This and the “loose lips sink ships” axiom and its history are a perfect reason against blogging. As a former 1SG I completely understand how griping soldiers are just venting frustrations. But, do they need to blog it to the entire planet. What purpose does it serve? Do our service men and women need to tell everyone they know and many they don’t know everything that they are doing at all times. Are all of these men and women able to understand the difference between what sensitive information is and what is not? In my opinion, there are some that are not. Did you ever get punished because one man in your unit made an error? Sure you have. How would you feel if you lost some of your men because one of them sent out information on facebook? Where do you think those internet connections in Iraq and Afghanistan are routed through. There are no direct links to the US. WWW is World Wide Web. It is an open system and does not take a genius to tap into. And finally, if you read soldiers blog from Iraq of Afghanistan, how much OpSec could you get from it? Try it, you will be surprised and as upset as the Great Camo Gods in the sky.
I am certain that you know this, but, our enemy is getting smarter. The part I don’t think you realize is how smart he is. I believe you are downplaying the military censorship. I used to tell my troops “Read your enlistment contract, yes I can”. I believe leadership still can. Unless the enlistment contract has some new “Bill of Rights” and soldiers can now do whatever they want.
We are at war. Stop the blogging and get back to work.
Jim
1SG, Retired
USA
Security Contractor, Iraq

Matt said...

Jim-

Thanks for the feedback. Obviously, any OPSEC violation takes precedence over new media's benefits, especially one as egregious as that one. But would a black-and-white no blogging policy be as effective as educating those soldiers (and this soldier, in particular) about the do and don'ts of blogging? In the short term, yes. In the long term, I personally doubt it.

Yes, we are at war. That is something the military is painfully aware of, but the country, even now, doesn't quite grasp as a whole. And you know as well as I do that deployed soldiers need down-time - it's a requirement to keep them mentally sharp and physically fit. Whether particular leaders like it or not, some of those soldiers are going to utilize social media, often as a personal outlet back to the civilized world. I'd compare this debate to porn downrange - some things are going to occur no matter how many rules and restrictions are placed there. So, the question is - does the leadership adapt with their soldiers and their ways, or does it hold fast onto the knowns of the past?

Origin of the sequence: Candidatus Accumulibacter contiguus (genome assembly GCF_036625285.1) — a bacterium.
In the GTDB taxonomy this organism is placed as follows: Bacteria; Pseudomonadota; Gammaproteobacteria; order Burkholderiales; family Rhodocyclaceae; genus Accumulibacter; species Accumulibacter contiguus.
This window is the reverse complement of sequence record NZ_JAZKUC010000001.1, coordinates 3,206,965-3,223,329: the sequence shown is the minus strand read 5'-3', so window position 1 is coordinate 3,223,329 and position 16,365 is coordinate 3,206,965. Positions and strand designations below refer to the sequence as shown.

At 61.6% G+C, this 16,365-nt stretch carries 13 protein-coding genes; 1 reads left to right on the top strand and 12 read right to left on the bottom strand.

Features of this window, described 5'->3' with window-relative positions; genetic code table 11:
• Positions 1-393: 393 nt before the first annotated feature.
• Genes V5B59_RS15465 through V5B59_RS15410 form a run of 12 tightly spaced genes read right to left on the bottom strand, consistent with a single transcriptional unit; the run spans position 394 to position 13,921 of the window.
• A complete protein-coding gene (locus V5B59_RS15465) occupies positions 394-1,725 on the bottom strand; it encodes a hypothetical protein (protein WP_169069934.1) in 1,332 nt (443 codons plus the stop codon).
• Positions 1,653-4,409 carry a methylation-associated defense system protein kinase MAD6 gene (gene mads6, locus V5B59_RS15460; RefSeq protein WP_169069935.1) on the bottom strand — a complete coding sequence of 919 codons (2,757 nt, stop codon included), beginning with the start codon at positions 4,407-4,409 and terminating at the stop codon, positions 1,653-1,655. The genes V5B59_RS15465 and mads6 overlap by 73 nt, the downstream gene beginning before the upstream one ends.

That's up to each battalion, company, platoon, and squad leader/NCOIC. Personally, I just don't think extreme examples such as the one you cite are justifications enough to shut down the whole thing. In fact, I think it would have the exact opposite affect. As we've learned in Iraq and now Afghanistan, taking a hammer to a fly just makes the problems worse. Sometimes, the counterintuitive and slower approach works best. I'm clearly of the opinion that this one of those cases.

And I can't believe a security contractor is telling me to get back to work! (I kid, I kid)

Matt

Matt said...
This comment has been removed by the author.
Matt said...

One further thought on this, which came to me in the shower on this lazy Saturday afternoon (I know what you're thinking, but give me a break, I was hoopin' today):

Are we as an American military going to defensively react to a known violent minority with our concerns about OPSEC in the digital world? Or are we going to offensively anticipate its benefits, engaging a greater populace in another forum, both at home and in the countries where we're conducting operations? By placing faces and thoughts and human emotions to the soldier visage, aren't we offensively destroying the typical storm-trooper image we sometimes are accused of? Further, the resources need to conduct these missions, which are still controversial back home, require the support of the American people and democracy. Aren't we achieving the same goals outlined above for our own citizenry in this way? (Rhetorical questions gets a literal answer: yes)

I think any cursory study of American military history yields that we are at our best when conducting operations on the offense. Again, just my take.

Grandpa said...

Matt and Jim, thank you both for the debate. It is this kind of interchange that is needed at all levels, maybe even part of basic. What you tweet, etc. is the same as talking in an unfriendly bar over a few brews. The individual soldier must be made acutely aware that what they say, they say to the world, including those that do not have the best interest of the soldier, his friends, and his countries in mind. Let alone would they tweet anything that they would not say out loud in the mess hall?

Trident Military University said...

With the advent of social media it is possible for soldiers to post info that may be confidential or very sensitive. I agree that having junior leadership keeping an eye out seems like a good idea. It's also important for members of the military to be able to express themselves and keep a journal etc and not receive flack for it as long as they don't give out sensitive information.